But the truth is, my father was also a role model in ways he never anticipated, simply by being himself. In a neighborhood where the heroes were Mobsters—reputed killers—as well as gang leaders and thieves who evaded capture and the occasional crooked politician who rose from our ranks, my father was a gentle man. Not a gentleman, perhaps, of the Cary Grant variety he aspired to just as he aspired to tweed for me, but a gentle man who rarely rose his voice. When I routinely watched the other kids around me get smacked around by their fathers—watched them come to school with bruises and heard their stories about “getting the belt,” my father never raised a hand to me, much less my mother. When I was in seventh and eighth grade and my friends were becoming prey to predatory older men—their divorced mothers’ pervy boyfriends or twenty year old guys who would give them coke in exchange for a blowjob—my father offered a silent protection by virtue of his status as a neighborhood patriarch: nobody fucked with me. When a former classmate of mine was gang-raped at fifteen by a group of neighborhood men who beat her with a coat hanger and threw her down a flight of stairs, and the men were never brought to trial because everyone—male, female, young and old—seemed to concur that the girl “deserved it” for being “a slut,” and many rushed to offer faux alibis for the rapists, I was forced to digest both the knowledge that this place, this neighborhood where such things happened under the radar everyday, was where my father had insisted on raising me, and yet also to digest in turn that my father was eons from those animals and would never hurt a woman. For that story—and for others much closer to home—I have often struggled with a kind of “survivor guilt” because I got out, relatively unscathed, of a place that, for young girls, could be a war zone, due in no small part to my father’s constant gentle protection. I had a safe haven, whereas most of my girlfriends did not.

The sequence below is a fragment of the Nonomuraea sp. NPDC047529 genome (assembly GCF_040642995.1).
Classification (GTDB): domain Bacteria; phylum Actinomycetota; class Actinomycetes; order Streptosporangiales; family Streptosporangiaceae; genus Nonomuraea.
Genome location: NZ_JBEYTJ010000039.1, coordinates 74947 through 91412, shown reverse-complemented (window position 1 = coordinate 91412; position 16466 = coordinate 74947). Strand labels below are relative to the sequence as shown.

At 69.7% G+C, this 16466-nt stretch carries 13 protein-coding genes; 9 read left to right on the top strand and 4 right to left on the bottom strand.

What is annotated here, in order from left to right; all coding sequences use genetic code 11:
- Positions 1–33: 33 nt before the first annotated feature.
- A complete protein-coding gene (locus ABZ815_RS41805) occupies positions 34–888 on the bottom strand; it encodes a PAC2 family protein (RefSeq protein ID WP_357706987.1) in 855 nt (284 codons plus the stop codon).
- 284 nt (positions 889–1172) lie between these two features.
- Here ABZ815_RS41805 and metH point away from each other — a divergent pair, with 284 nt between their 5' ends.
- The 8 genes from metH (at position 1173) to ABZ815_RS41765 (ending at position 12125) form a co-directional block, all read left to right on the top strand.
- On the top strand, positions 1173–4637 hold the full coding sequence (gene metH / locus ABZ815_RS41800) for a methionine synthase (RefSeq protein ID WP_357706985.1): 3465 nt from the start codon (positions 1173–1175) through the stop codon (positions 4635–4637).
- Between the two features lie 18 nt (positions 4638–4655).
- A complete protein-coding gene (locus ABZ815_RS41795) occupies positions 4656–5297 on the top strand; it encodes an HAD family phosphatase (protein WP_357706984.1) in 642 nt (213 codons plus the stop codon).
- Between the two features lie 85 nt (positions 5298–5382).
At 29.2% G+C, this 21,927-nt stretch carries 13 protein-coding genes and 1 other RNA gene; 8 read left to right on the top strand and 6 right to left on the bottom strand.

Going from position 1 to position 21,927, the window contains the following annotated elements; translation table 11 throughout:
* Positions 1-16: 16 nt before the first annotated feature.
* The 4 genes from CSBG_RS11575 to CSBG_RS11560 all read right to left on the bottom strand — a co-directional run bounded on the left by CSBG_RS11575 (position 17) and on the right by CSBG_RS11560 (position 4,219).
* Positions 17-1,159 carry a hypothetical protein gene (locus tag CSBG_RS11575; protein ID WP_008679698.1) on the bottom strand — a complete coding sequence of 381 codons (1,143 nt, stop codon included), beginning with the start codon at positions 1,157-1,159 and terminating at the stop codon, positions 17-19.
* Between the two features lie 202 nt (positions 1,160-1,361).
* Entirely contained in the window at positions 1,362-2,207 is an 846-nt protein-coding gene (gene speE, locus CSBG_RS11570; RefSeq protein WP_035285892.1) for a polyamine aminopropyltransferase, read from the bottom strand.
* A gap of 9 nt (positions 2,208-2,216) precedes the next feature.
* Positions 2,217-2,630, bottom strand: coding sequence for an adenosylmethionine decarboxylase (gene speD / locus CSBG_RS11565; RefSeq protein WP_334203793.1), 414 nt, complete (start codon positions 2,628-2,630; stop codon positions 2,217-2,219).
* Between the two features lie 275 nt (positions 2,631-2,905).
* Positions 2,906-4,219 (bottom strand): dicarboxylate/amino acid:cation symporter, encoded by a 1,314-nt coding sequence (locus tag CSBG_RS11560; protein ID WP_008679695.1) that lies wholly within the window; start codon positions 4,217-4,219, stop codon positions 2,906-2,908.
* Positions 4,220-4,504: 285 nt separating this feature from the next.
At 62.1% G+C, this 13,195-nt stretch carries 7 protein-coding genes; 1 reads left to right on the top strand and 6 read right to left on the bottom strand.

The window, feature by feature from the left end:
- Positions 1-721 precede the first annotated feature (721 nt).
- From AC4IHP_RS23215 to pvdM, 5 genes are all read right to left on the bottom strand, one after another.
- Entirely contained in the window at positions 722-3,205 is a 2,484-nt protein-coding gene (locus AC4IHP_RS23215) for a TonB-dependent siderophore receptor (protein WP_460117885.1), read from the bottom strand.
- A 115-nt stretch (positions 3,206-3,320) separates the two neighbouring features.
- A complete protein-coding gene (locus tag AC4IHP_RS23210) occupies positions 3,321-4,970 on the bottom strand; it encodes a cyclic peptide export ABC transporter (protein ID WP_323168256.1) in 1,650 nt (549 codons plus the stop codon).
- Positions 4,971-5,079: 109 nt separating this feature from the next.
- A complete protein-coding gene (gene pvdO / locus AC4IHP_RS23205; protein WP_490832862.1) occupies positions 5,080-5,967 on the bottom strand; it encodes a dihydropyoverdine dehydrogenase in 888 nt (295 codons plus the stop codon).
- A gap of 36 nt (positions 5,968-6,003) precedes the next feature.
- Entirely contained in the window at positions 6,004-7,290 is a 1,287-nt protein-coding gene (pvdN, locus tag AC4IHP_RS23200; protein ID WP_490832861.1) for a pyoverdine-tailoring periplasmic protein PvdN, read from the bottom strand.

And yet, when my best friend was raped by a man we’d gone to school with while she was asleep at his mother’s house, my father argued that it wasn’t “really rape” because she had gone there to sleep, and what did she expect?

This, the same friend of mine whom my father paid to bring on family vacations with us, whom he bought countless lunches and dinners and who practically lived at our apartment on the weekends when her mother, who was young and divorced, was out drinking and meeting men at bars. This girl he called his “second daughter.”

Can this be what he means when he says that I get angry so easily?

The truth is: the paradoxes of my father cannot be fit onto any page. They cannot be curtailed into one week of my mind. I will digest them, fight them, mull them over, contradict them, yearn for them, for the rest of my own life, in story and quietly, alone.

From my father, I learned or inherited a fear of planes. A propensity towards mental instability that, like him, I manage most of the time to keep at bay, occasionally succumbing to an undertow beyond my control. A cynical humor, a religious skepticism, a strange obsession with all things English even though as a kid I often said “I hate England!” just to spite him. A penchant for Valium and narcotic painkillers and old Woody Allen films and dark wood beams on ceilings and old dilapidated barns. A loyalty to family that borders—in the WASPy, middle-class America in which I now dwell—on the unseemly. And an abiding belief that “blood is thicker than water,” but—unlike the Italian blood lineage of which my father’s family spoke—a belief that I, with my Chinese daughters and surrogate gay, Latino “brother,” am the one who chooses what falls within the definition of “blood.”

This is longer than I planned.

I could go on.